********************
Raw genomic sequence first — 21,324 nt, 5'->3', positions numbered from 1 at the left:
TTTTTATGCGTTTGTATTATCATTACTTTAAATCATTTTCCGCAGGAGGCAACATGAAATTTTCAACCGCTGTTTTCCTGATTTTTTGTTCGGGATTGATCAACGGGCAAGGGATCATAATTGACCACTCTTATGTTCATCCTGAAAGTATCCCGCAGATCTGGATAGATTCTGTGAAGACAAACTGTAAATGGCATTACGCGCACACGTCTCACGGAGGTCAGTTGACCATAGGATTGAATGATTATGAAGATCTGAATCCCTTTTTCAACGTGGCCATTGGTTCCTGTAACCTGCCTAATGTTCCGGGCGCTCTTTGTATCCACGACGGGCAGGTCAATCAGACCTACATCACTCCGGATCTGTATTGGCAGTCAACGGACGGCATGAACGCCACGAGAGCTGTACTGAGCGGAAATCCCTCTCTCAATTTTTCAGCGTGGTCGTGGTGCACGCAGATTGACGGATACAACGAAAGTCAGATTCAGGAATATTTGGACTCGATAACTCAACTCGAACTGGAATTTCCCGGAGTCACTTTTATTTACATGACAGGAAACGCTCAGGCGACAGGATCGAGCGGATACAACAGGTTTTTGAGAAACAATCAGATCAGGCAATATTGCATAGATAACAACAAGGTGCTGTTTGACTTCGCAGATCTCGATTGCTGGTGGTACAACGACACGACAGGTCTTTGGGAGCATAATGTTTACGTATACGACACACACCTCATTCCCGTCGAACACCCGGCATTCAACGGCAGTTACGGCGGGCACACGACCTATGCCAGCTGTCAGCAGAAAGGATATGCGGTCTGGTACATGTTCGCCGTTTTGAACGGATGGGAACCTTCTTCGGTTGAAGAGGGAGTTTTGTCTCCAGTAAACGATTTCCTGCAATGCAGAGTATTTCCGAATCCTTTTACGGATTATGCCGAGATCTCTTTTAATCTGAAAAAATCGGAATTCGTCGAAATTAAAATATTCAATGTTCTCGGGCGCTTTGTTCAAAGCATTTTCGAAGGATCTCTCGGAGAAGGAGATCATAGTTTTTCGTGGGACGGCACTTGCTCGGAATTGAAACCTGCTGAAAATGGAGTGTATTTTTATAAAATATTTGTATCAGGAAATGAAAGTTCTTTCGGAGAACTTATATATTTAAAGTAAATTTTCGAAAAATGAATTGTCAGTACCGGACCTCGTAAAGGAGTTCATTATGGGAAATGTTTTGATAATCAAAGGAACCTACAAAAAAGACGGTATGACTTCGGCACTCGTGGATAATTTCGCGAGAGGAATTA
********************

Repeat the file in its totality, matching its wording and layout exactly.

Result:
Raw genomic sequence first — 21,324 nt, 5'->3', positions numbered from 1 at the left:
TTTTTATGCGTTTGTATTATCATTACTTTAAATCATTTTCCGCAGGAGGCAACATGAAATTTTCAACCGCTGTTTTCCTGATTTTTTGTTCGGGATTGATCAACGGGCAAGGGATCATAATTGACCACTCTTATGTTCATCCTGAAAGTATCCCGCAGATCTGGATAGATTCTGTGAAGACAAACTGTAAATGGCATTACGCGCACACGTCTCACGGAGGTCAGTTGACCATAGGATTGAATGATTATGAAGATCTGAATCCCTTTTTCAACGTGGCCATTGGTTCCTGTAACCTGCCTAATGTTCCGGGCGCTCTTTGTATCCACGACGGGCAGGTCAATCAGACCTACATCACTCCGGATCTGTATTGGCAGTCAACGGACGGCATGAACGCCACGAGAGCTGTACTGAGCGGAAATCCCTCTCTCAATTTTTCAGCGTGGTCGTGGTGCACGCAGATTGACGGATACAACGAAAGTCAGATTCAGGAATATTTGGACTCGATAACTCAACTCGAACTGGAATTTCCCGGAGTCACTTTTATTTACATGACAGGAAACGCTCAGGCGACAGGATCGAGCGGATACAACAGGTTTTTGAGAAACAATCAGATCAGGCAATATTGCATAGATAACAACAAGGTGCTGTTTGACTTCGCAGATCTCGATTGCTGGTGGTACAACGACACGACAGGTCTTTGGGAGCATAATGTTTACGTATACGACACACACCTCATTCCCGTCGAACACCCGGCATTCAACGGCAGTTACGGCGGGCACACGACCTATGCCAGCTGTCAGCAGAAAGGATATGCGGTCTGGTACATGTTCGCCGTTTTGAACGGATGGGAACCTTCTTCGGTTGAAGAGGGAGTTTTGTCTCCAGTAAACGATTTCCTGCAATGCAGAGTATTTCCGAATCCTTTTACGGATTATGCCGAGATCTCTTTTAATCTGAAAAAATCGGAATTCGTCGAAATTAAAATATTCAATGTTCTCGGGCGCTTTGTTCAAAGCATTTTCGAAGGATCTCTCGGAGAAGGAGATCATAGTTTTTCGTGGGACGGCACTTGCTCGGAATTGAAACCTGCTGAAAATGGAGTGTATTTTTATAAAATATTTGTATCAGGAAATGAAAGTTCTTTCGGAGAACTTATATATTTAAAGTAAATTTTCGAAAAATGAATTGTCAGTACCGGACCTCGTAAAGGAGTTCATTATGGGAAATGTTTTGATAATCAAAGGAACCTACAAAAAAGACGGTATGACTTCGGCACTCGTGGATAATTTCGCGAGAGGAATTA